author = "Pirapaharan, {Dinisha Cyril} and Kent S{\o}e and Preety Panwar and Madsen, {Jonna Skov} and Bergmann, {Marianne Lerb{\ae}k} and Martin Overgaard and Dieter Br{\"o}mme and Jean-Marie Delaisse",
year = "2019",
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T1 - A Mild Inhibition of Cathepsin K Paradoxically Stimulates the Resorptive Activity of Osteoclasts in Culture

AU - Pirapaharan, Dinisha Cyril

AU - Søe, Kent

AU - Panwar, Preety

AU - Madsen, Jonna Skov

AU - Bergmann, Marianne Lerbæk

AU - Overgaard, Martin

AU - Brömme, Dieter

AU - Delaisse, Jean-Marie

PY - 2019/1

Y1 - 2019/1

N2 - Cathepsin K (CatK) inhibition allows reducing bone resorption with specific advantages compared to the existing anti-osteoporosis drugs. Its clinical use appears even more promising with the recent development of ectosteric inhibitors. A confusing observation, however, is that a low dose of the active site CatK inhibitor odanacatib (ODN) was reported to decrease bone mineral density and increase serum levels of the bone resorption marker carboxy-terminal collagen crosslinks (CTX). The present study provides a possible explanation for this paradox. The resorptive activity of human osteoclasts seeded on bone slices was inhibited when subjected to ODN at doses of 20 nM, but about 100-fold lower doses induced a significant increase in CTX levels and in eroded surface (12 repeats). This low-dose-induced stimulation was prevented by inhibition of non-CatK cysteine proteinases, thereby indicating that the stimulation results from an interplay between CatK and other cysteine proteinases. Effective interplay between these proteinases was also shown in enzymatic assays where the CatK-mediated degradation of collagen was enhanced upon addition of cathepsins B or L. Furthermore, extracts of osteoclasts subjected to a low dose of ODN showed higher levels of cathepsin B compared with extracts of control osteoclasts. In conclusion, the low-dose-induced stimulation of resorption observed in the clinical study can be reproduced in osteoclasts cultured in the absence of any other cell. Our data support an osteoclast-intrinsic mechanism where a mild inhibition of CatK results in increased levels of other proteinases contributing to the collagen degradation process.

AB - Cathepsin K (CatK) inhibition allows reducing bone resorption with specific advantages compared to the existing anti-osteoporosis drugs. Its clinical use appears even more promising with the recent development of ectosteric inhibitors. A confusing observation, however, is that a low dose of the active site CatK inhibitor odanacatib (ODN) was reported to decrease bone mineral density and increase serum levels of the bone resorption marker carboxy-terminal collagen crosslinks (CTX). The present study provides a possible explanation for this paradox. The resorptive activity of human osteoclasts seeded on bone slices was inhibited when subjected to ODN at doses of 20 nM, but about 100-fold lower doses induced a significant increase in CTX levels and in eroded surface (12 repeats). This low-dose-induced stimulation was prevented by inhibition of non-CatK cysteine proteinases, thereby indicating that the stimulation results from an interplay between CatK and other cysteine proteinases. Effective interplay between these proteinases was also shown in enzymatic assays where the CatK-mediated degradation of collagen was enhanced upon addition of cathepsins B or L. Furthermore, extracts of osteoclasts subjected to a low dose of ODN showed higher levels of cathepsin B compared with extracts of control osteoclasts. In conclusion, the low-dose-induced stimulation of resorption observed in the clinical study can be reproduced in osteoclasts cultured in the absence of any other cell. Our data support an osteoclast-intrinsic mechanism where a mild inhibition of CatK results in increased levels of other proteinases contributing to the collagen degradation process.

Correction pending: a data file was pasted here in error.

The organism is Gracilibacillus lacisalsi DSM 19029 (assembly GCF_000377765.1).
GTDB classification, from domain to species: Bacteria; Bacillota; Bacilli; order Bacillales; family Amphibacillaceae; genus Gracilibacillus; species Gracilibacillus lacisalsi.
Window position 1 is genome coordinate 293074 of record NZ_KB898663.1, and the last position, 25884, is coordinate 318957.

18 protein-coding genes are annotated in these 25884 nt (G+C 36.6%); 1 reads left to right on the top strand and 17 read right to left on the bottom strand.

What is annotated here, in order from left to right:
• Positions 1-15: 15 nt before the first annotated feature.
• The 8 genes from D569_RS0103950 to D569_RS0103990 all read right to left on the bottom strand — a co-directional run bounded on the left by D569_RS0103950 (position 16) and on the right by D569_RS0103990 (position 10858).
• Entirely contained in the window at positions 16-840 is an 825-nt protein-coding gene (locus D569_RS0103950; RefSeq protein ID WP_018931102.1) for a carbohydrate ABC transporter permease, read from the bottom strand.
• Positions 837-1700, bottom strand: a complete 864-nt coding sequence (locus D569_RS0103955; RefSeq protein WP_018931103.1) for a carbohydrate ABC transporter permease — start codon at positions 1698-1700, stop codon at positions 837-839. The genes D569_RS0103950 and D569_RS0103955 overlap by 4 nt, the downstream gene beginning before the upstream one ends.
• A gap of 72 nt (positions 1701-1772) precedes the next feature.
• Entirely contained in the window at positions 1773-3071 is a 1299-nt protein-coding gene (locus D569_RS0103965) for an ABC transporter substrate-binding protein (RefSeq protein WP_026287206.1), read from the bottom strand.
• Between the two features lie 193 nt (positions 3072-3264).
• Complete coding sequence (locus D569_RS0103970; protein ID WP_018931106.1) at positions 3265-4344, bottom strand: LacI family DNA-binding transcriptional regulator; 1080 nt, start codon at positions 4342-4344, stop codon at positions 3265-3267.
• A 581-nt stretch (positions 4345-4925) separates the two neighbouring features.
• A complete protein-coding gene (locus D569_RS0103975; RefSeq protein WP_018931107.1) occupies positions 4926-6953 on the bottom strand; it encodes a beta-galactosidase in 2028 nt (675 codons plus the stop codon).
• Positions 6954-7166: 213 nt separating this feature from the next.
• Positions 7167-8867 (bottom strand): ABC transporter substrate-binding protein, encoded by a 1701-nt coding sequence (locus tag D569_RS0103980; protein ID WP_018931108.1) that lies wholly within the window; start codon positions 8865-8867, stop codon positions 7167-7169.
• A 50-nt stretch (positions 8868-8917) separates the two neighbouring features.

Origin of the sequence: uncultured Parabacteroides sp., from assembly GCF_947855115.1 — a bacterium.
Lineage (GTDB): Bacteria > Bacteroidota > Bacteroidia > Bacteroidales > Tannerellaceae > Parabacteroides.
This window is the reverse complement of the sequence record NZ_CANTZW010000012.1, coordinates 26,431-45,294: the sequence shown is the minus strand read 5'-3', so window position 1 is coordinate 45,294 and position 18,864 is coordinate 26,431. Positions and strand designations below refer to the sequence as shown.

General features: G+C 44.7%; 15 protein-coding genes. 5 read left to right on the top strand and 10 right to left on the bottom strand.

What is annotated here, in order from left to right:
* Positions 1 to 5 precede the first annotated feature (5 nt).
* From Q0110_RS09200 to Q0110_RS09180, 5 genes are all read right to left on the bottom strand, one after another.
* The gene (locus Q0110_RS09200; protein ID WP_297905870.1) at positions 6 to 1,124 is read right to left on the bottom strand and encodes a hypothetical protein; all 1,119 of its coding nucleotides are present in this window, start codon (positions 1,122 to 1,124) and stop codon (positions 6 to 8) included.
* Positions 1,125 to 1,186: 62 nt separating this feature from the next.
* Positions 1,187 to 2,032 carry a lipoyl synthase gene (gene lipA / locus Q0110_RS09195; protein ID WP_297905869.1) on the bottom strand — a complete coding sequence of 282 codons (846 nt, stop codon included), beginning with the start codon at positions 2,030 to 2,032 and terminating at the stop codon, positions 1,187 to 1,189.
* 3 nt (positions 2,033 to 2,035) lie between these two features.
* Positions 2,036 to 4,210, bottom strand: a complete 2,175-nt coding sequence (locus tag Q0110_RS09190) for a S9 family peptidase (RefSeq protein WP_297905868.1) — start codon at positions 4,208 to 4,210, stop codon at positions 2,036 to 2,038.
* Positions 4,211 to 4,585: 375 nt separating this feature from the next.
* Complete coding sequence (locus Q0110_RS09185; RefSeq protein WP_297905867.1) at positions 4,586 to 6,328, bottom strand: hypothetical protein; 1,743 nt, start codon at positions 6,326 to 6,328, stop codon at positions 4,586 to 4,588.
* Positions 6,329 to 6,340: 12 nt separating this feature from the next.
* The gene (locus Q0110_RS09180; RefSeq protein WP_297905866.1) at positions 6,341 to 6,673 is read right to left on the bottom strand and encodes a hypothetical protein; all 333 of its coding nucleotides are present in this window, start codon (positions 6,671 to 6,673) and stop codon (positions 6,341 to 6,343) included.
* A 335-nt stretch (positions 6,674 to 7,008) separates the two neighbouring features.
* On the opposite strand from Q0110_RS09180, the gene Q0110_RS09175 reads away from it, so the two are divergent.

U2 - 10.1007/s00223-018-0472-7

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EP - 101

JO - Calcified Tissue International

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ER -